(Updated to include comments from Kansas Action for Children and the Kansas Chamber)
Kansas collected nearly $2 billion more in revenue during the just-ended fiscal year than a year earlier, leaving the state with a record nest egg, revenue figures show.
The new numbers released Friday showed that the state had collected $8.9 billion for the fiscal year that just ended on Wednesday.
That was about $1.8 billion, or 26%, more than what the state collected during fiscal year 2020, which covered the very start of the pandemic when businesses were forced to close to prevent the spread of COVID-19.
It is a stark turnaround from a year ago, when the state was projected to be headed for dark financial times because of the pandemic.
Overall, the state brought in about $758 million, or 9%, more in fiscal year 2021 than what had been projected.
It will leave the state with a nest egg of almost $1.9 billion going into the new fiscal year that started Thursday.
The state’s ending balance could swell beyond $1.9 billion depending on how much state agencies didn’t spend and rolled over into the new fiscal year.
Fiscal analysts say it’s the largest ending balance – in terms of dollars and percentage of expenses – the state has ever had.
“As we transition into the next fiscal year, my administration will continue moving our economy forward by prioritizing pro-growth policies that will support Kansas businesses and families,” Gov. Laura Kelly said in a statement.
The new number immediately set off talks about more tax cuts.
“It’s great to see this strong revenue report. But we have to remember these are funds that come from the pockets of Kansas workers and businesses,” House Speaker Ron Ryckman Jr. said in a statement.
“Given the size of the ending balances, it is time to consider how we can give some of those dollars back to the Kansans working hard to produce them.”
It was unknown whether the new revenue numbers would give Kelly an opportunity to lower or eliminate the sales tax on food as she heads into reelection.
Kelly campaigned for governor in 2018, promising to cut the state sales tax on food, which is one of the highest in the country.
Of the 45 states with a sales tax, just 13 levy the tax on food.
John Wilson, president of Kansas Action for Children, said he hoped the brighter revenue picture would set the table for discussion about spending money for health care and trying to make childcare more affordable.
“The revenue numbers are encouraging,” Wilson said.
“There are plenty of investments we can make with the revenue that is coming in now, including expanding Medicaid, including increasing our commitment to childcare affordability and accessibility in Kansas,” he said.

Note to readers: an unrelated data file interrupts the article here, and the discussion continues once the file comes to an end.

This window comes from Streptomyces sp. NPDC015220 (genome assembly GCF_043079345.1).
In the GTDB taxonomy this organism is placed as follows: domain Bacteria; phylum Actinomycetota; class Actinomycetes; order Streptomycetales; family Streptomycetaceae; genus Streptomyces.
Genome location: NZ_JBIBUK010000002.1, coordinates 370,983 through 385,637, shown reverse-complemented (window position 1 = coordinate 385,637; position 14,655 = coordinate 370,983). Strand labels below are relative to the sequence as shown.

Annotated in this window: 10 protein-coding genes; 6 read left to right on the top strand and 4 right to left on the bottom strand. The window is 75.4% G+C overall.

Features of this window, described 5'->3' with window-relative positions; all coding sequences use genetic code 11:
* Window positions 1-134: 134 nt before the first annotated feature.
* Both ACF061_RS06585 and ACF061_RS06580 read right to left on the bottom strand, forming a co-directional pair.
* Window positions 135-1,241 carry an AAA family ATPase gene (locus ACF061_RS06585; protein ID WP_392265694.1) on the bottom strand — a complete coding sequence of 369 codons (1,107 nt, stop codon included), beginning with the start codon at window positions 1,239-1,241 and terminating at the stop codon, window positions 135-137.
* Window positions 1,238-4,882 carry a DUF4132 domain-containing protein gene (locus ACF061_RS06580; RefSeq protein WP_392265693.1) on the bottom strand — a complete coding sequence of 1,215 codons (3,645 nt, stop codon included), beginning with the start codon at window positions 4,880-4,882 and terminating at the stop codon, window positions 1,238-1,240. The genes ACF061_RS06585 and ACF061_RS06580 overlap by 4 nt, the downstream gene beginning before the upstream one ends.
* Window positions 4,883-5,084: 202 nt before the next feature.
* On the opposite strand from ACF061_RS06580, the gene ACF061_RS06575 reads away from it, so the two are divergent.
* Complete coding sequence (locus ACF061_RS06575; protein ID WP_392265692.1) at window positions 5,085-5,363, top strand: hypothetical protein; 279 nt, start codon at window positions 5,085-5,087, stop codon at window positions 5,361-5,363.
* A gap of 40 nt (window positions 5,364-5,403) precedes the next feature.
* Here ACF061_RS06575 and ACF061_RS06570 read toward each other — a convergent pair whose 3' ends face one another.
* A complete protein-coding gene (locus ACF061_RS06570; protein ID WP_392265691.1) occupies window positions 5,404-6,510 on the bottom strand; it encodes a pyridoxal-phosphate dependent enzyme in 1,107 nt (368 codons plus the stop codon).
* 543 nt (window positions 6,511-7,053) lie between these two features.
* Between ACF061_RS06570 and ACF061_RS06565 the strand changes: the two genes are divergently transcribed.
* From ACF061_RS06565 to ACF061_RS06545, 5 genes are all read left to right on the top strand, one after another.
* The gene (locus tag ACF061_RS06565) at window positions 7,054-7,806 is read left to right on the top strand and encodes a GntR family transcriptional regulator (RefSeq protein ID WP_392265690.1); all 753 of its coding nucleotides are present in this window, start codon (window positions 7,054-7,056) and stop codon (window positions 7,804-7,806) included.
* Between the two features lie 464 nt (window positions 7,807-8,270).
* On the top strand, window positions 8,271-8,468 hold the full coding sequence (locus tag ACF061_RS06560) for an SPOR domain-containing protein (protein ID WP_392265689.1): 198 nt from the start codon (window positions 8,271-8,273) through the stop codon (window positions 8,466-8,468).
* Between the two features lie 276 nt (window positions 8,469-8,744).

He also suggested that the Legislature look for ways to reduce property and sales taxes
The revenue numbers “open the door for lawmakers to have a discussion about making sure we have a tax code that works for everybody and isn’t just prioritizing wealthy individuals and corporations,” he said.
Eric Stafford, lobbyist for the Kansas Chamber of Commerce, said the numbers indicate a need to look at tax cuts.
“It’s time to look at lowering rates – sales, personal income and corporate income all should be discussed,” Stafford said.
The chamber urged the governor and the Legislature to consider its report on taxes that was done by the Tax Foundation a couple years ago.
What’s happening in Kansas is seen elsewhere across the country.
A new report out last week from the National Association of State Budget Officers revealed that revenues were beating projections in 38 states.
Revenues came in below forecasts in eight states, and were on target in four states, the report said.
Overall, fiscal 2021 general fund revenues nationally are expected to total $908.1 billion based on current estimates, representing 3.7% over fiscal 2020 actual collections.
States saw revenues decline 0.6% in 2020, the first time general fund revenues declined year-over-year since the Great Recession in fiscal 2009 and fiscal 2010.
The budget officers’ report cited several factors for the increase in revenues:
- Federal stimulus measures have put more money into the economy, which helped
ease state revenue losses.
- High-income earners have been somewhat insulated from the economic fallout of the pandemic, which has limited the effect on personal income tax collections.
- The type of consumption affected by the pandemic comprised a relatively small portion of states’ sales tax bases.
- The ability for states to collect online sales taxes following the U.S. Supreme Court decision in Wayfair v. South Dakota.
Looking forward, the report projected that state general fund revenues nationally would grow 2.3% in fiscal 2022 compared to fiscal 2021.
The two largest sources of general fund revenue – sales taxes and personal income taxes – are estimated to grow as well.
The report anticipated 3.9% growth during 2022 for sales taxes and 4.3% growth in sales in personal income taxes.